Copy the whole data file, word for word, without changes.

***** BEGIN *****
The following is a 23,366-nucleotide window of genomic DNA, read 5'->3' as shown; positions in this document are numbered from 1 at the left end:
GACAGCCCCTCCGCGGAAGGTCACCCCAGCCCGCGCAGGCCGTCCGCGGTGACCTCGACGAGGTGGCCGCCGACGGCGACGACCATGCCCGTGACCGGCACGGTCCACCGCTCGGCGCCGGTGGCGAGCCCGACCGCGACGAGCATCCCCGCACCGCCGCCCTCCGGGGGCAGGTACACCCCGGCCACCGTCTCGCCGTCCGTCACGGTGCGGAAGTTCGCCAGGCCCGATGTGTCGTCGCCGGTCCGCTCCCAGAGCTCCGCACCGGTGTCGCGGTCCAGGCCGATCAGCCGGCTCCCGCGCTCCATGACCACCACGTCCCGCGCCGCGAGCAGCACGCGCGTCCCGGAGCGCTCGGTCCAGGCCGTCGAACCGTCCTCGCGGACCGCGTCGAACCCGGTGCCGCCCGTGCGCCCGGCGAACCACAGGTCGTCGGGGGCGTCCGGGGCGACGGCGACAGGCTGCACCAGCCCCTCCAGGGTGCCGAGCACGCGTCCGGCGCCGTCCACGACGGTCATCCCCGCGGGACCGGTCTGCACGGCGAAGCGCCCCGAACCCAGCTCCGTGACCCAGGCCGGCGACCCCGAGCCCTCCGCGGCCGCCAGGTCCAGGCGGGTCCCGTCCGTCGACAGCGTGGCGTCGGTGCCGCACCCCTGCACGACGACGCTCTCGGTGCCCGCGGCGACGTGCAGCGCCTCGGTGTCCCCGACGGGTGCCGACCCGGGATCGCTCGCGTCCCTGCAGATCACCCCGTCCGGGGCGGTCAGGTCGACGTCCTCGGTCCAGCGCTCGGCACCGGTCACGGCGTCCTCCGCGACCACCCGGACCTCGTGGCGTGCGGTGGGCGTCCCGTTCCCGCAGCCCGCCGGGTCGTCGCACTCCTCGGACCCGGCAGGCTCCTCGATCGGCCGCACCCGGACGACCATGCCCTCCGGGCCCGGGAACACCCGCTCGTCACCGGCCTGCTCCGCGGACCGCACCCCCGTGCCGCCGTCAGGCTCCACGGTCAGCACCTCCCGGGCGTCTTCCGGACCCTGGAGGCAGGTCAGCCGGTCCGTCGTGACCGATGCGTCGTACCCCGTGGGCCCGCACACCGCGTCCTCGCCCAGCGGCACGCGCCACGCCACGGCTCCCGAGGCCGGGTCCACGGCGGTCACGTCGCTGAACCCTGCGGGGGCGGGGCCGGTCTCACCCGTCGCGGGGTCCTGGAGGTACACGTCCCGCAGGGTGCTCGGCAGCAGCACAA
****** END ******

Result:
The following is a 23,366-nucleotide window of genomic DNA, read 5'->3' as shown; positions in this document are numbered from 1 at the left end:
GACAGCCCCTCCGCGGAAGGTCACCCCAGCCCGCGCAGGCCGTCCGCGGTGACCTCGACGAGGTGGCCGCCGACGGCGACGACCATGCCCGTGACCGGCACGGTCCACCGCTCGGCGCCGGTGGCGAGCCCGACCGCGACGAGCATCCCCGCACCGCCGCCCTCCGGGGGCAGGTACACCCCGGCCACCGTCTCGCCGTCCGTCACGGTGCGGAAGTTCGCCAGGCCCGATGTGTCGTCGCCGGTCCGCTCCCAGAGCTCCGCACCGGTGTCGCGGTCCAGGCCGATCAGCCGGCTCCCGCGCTCCATGACCACCACGTCCCGCGCCGCGAGCAGCACGCGCGTCCCGGAGCGCTCGGTCCAGGCCGTCGAACCGTCCTCGCGGACCGCGTCGAACCCGGTGCCGCCCGTGCGCCCGGCGAACCACAGGTCGTCGGGGGCGTCCGGGGCGACGGCGACAGGCTGCACCAGCCCCTCCAGGGTGCCGAGCACGCGTCCGGCGCCGTCCACGACGGTCATCCCCGCGGGACCGGTCTGCACGGCGAAGCGCCCCGAACCCAGCTCCGTGACCCAGGCCGGCGACCCCGAGCCCTCCGCGGCCGCCAGGTCCAGGCGGGTCCCGTCCGTCGACAGCGTGGCGTCGGTGCCGCACCCCTGCACGACGACGCTCTCGGTGCCCGCGGCGACGTGCAGCGCCTCGGTGTCCCCGACGGGTGCCGACCCGGGATCGCTCGCGTCCCTGCAGATCACCCCGTCCGGGGCGGTCAGGTCGACGTCCTCGGTCCAGCGCTCGGCACCGGTCACGGCGTCCTCCGCGACCACCCGGACCTCGTGGCGTGCGGTGGGCGTCCCGTTCCCGCAGCCCGCCGGGTCGTCGCACTCCTCGGACCCGGCAGGCTCCTCGATCGGCCGCACCCGGACGACCATGCCCTCCGGGCCCGGGAACACCCGCTCGTCACCGGCCTGCTCCGCGGACCGCACCCCCGTGCCGCCGTCAGGCTCCACGGTCAGCACCTCCCGGGCGTCTTCCGGACCCTGGAGGCAGGTCAGCCGGTCCGTCGTGACCGATGCGTCGTACCCCGTGGGCCCGCACACCGCGTCCTCGCCCAGCGGCACGCGCCACGCCACGGCTCCCGAGGCCGGGTCCACGGCGGTCACGTCGCTGAACCCTGCGGGGGCGGGGCCGGTCTCACCCGTCGCGGGGTCCTGGAGGTACACGTCCCGCAGGGTGCTCGGCAGCAGCACAA